LUCA is proud to launch the second #InTheirOwnWords series! Over the next few weeks, we will share personal statement essays written by the Latino U Scholars Class of 2022 so that our Scholars can introduce themselves and share their experiences – in their own words. All essays are shared with the permission of each Scholar. The essay below was written by Luis, a Latino U Scholar from Sleepy Hollow High School.


“You should not be ashamed of collecting bottles and cans,” my parents said throughout my childhood. I had a hard time grasping that sentiment from an early age. When I collected bottles, my number one goal was to go unnoticed by anyone I knew. I thought my dignity would dissolve if anyone found out what I do with my spare time. I became stealthy. I took great pains to creep slowly along my route, and my efforts to remain quiet were almost painful. Once in a groove, I would daydream about the money I was earning, only to be brought back to the present, muscles clenched, by a rattling tin can. If only I knew then what I know now. 

Every Tuesday afternoon, at around five or six o’clock, I went out to collect bottles and cans along my assigned streets — given by my dad when I was in middle school. He sat me down and explained that we could make money by retrieving and returning the items on which each household had left a 5-cent deposit. Because the bottles and cans were already in the recycling bin, the original buyers clearly did not intend to take this step themselves. I stuffed my pockets with three leaf bags and headed off to my first stop, on a steep road. Walking up this hill was no trouble as I was accustomed to its erratic peaks and flats already. As I climbed the steep road,  I’d find blue bins on the curb of the first four houses I reached. I collected the recyclables: Smart Water bottles, Canada Dry cans, Corona & Bud Light dark glass bottles, and Poland Spring plastic bottles of every size. This is the population of the iconic blue bins you probably drive by every day.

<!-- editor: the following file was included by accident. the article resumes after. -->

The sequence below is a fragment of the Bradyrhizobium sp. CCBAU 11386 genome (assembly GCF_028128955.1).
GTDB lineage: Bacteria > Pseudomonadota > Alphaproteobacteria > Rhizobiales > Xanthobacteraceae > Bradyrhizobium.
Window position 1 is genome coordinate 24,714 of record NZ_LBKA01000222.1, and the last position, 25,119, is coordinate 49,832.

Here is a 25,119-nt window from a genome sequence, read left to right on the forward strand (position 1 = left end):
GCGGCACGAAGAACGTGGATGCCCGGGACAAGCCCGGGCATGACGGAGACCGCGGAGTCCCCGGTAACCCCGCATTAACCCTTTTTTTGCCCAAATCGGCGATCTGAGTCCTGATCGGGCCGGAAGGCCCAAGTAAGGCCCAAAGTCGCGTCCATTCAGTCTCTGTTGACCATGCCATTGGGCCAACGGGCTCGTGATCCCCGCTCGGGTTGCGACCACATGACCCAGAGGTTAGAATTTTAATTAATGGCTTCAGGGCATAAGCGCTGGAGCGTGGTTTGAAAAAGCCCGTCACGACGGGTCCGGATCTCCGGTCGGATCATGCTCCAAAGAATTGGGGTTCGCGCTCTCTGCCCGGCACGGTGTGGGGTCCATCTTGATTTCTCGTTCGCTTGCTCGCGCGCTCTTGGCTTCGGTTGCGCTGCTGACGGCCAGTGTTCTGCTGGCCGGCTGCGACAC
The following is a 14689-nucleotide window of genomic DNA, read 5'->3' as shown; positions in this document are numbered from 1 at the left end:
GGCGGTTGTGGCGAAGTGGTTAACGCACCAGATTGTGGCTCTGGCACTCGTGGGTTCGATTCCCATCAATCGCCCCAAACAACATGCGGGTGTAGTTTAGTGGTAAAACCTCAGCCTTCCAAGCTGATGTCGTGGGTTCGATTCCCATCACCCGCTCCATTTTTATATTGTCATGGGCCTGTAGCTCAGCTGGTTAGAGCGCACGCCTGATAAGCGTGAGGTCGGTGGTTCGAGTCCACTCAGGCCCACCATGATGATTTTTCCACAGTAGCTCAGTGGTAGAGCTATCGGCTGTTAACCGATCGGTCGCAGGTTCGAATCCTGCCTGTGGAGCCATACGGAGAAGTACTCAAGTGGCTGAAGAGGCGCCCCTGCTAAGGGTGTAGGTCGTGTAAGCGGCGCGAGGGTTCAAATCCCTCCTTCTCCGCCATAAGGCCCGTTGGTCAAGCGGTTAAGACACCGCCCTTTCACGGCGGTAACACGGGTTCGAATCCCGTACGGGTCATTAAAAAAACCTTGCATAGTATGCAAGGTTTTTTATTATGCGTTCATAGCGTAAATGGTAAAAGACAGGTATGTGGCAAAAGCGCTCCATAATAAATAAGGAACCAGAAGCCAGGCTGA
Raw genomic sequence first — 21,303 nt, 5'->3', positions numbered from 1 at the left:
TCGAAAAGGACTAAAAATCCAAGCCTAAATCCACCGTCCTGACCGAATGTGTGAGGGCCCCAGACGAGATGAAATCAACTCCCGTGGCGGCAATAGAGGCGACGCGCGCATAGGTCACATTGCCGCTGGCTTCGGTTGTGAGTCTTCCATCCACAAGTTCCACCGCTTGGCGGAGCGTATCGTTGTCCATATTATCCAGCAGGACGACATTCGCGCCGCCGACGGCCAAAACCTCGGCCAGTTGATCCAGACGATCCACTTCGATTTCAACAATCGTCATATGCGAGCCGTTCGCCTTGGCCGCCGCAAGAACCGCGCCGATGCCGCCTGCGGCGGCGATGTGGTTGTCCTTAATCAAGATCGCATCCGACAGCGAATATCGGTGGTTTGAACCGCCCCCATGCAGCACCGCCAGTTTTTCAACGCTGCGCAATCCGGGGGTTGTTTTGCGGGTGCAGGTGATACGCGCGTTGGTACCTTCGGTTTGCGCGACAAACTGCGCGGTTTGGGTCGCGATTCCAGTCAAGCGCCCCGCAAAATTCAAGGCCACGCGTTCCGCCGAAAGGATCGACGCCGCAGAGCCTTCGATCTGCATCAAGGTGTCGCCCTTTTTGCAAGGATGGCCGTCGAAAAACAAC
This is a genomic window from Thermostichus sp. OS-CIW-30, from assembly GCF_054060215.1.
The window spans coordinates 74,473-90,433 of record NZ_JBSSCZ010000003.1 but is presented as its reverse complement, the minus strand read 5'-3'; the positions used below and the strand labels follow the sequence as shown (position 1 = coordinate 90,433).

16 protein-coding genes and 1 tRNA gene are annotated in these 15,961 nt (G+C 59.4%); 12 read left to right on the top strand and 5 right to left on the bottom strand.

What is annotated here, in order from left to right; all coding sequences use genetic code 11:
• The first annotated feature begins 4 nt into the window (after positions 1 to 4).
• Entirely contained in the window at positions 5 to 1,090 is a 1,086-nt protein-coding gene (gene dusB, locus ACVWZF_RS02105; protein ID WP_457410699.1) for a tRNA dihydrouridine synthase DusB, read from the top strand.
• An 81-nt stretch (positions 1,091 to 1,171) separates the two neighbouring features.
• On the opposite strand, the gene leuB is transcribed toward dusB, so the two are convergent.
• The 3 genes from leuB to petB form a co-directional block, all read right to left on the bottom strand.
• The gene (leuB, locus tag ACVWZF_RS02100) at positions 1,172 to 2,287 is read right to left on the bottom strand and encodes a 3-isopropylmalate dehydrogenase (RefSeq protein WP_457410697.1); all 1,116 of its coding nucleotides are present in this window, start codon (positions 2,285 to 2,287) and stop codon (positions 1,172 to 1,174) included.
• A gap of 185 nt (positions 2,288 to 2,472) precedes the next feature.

Winter is tough: it’s my least favorite season when I’m collecting bottles and cans. When some people see snowflakes, they are reminded of Christmas and holiday joy. However, when I see snowflakes while collecting, I am reminded of an altercation I hope to forget. One evening, on my regular route, I saw a bag of cans and bottles neatly placed on the pavement in front of a house. As I approached to take it, a couple yelled at me from their doorstep to stop what I was doing. The woman growled at me, “Get out of here!” and continued with racist remarks I refuse to remember. I did what she told me, I left her curbside and the street entirely, never to go back. 

“One experience does not represent an entire society,” I told myself. I had to hold on to that fact to get myself out the door on the next collecting day. Many times, people were friendly to me. I remember a lovely woman who came out of her house several times to actually help me collect the bottles out of her recycling bin. I greatly appreciate this woman for validating my work. The years that I collected bottles and cans taught me that some people will always oppose what I’m doing and do anything in their power to prevent my success. I also learned there are always other places with friendlier people willing to support my efforts to earn money.

I learned so much from my experiences collecting bottles and cans that when I think back to my earliest days, I can hardly remember why I resisted. Over the years, I began to understand the power of positive thinking and the appreciation of others. When I was paid each week, I learned that all jobs are worthwhile, and I valued the money all the more. I feel proud of what I do because I know that it benefits my family financially, and I know that I’ve done my share to earn the money we have. As I continue collecting bottles and cans, I’ll always hold my head high.